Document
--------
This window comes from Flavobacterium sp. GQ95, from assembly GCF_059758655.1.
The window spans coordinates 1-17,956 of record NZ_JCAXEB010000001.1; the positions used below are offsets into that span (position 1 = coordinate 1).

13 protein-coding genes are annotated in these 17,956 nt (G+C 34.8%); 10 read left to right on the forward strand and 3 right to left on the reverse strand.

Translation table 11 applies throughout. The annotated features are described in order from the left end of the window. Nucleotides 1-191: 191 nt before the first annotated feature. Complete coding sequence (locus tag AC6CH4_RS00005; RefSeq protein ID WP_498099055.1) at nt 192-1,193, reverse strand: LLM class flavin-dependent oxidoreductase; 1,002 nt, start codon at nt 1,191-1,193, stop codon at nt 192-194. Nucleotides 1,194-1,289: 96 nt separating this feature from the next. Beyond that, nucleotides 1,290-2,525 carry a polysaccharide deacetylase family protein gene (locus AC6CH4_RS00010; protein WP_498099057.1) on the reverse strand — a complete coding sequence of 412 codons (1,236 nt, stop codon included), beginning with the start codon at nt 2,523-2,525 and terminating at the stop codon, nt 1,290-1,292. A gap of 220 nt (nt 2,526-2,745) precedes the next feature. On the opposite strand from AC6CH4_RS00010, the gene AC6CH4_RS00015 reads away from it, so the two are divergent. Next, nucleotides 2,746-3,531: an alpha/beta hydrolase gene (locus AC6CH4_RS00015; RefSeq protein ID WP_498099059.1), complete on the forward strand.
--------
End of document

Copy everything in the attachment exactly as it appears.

This window comes from Flavobacterium sp. GQ95, from assembly GCF_059758655.1.
The window spans coordinates 1-17,956 of record NZ_JCAXEB010000001.1; the positions used below are offsets into that span (position 1 = coordinate 1).

13 protein-coding genes are annotated in these 17,956 nt (G+C 34.8%); 10 read left to right on the forward strand and 3 right to left on the reverse strand.

Translation table 11 applies throughout. The annotated features are described in order from the left end of the window. Nucleotides 1-191: 191 nt before the first annotated feature. Complete coding sequence (locus tag AC6CH4_RS00005; RefSeq protein ID WP_498099055.1) at nt 192-1,193, reverse strand: LLM class flavin-dependent oxidoreductase; 1,002 nt, start codon at nt 1,191-1,193, stop codon at nt 192-194. Nucleotides 1,194-1,289: 96 nt separating this feature from the next. Beyond that, nucleotides 1,290-2,525 carry a polysaccharide deacetylase family protein gene (locus AC6CH4_RS00010; protein WP_498099057.1) on the reverse strand — a complete coding sequence of 412 codons (1,236 nt, stop codon included), beginning with the start codon at nt 2,523-2,525 and terminating at the stop codon, nt 1,290-1,292. A gap of 220 nt (nt 2,526-2,745) precedes the next feature. On the opposite strand from AC6CH4_RS00010, the gene AC6CH4_RS00015 reads away from it, so the two are divergent. Next, nucleotides 2,746-3,531: an alpha/beta hydrolase gene (locus AC6CH4_RS00015; RefSeq protein ID WP_498099059.1), complete on the forward strand.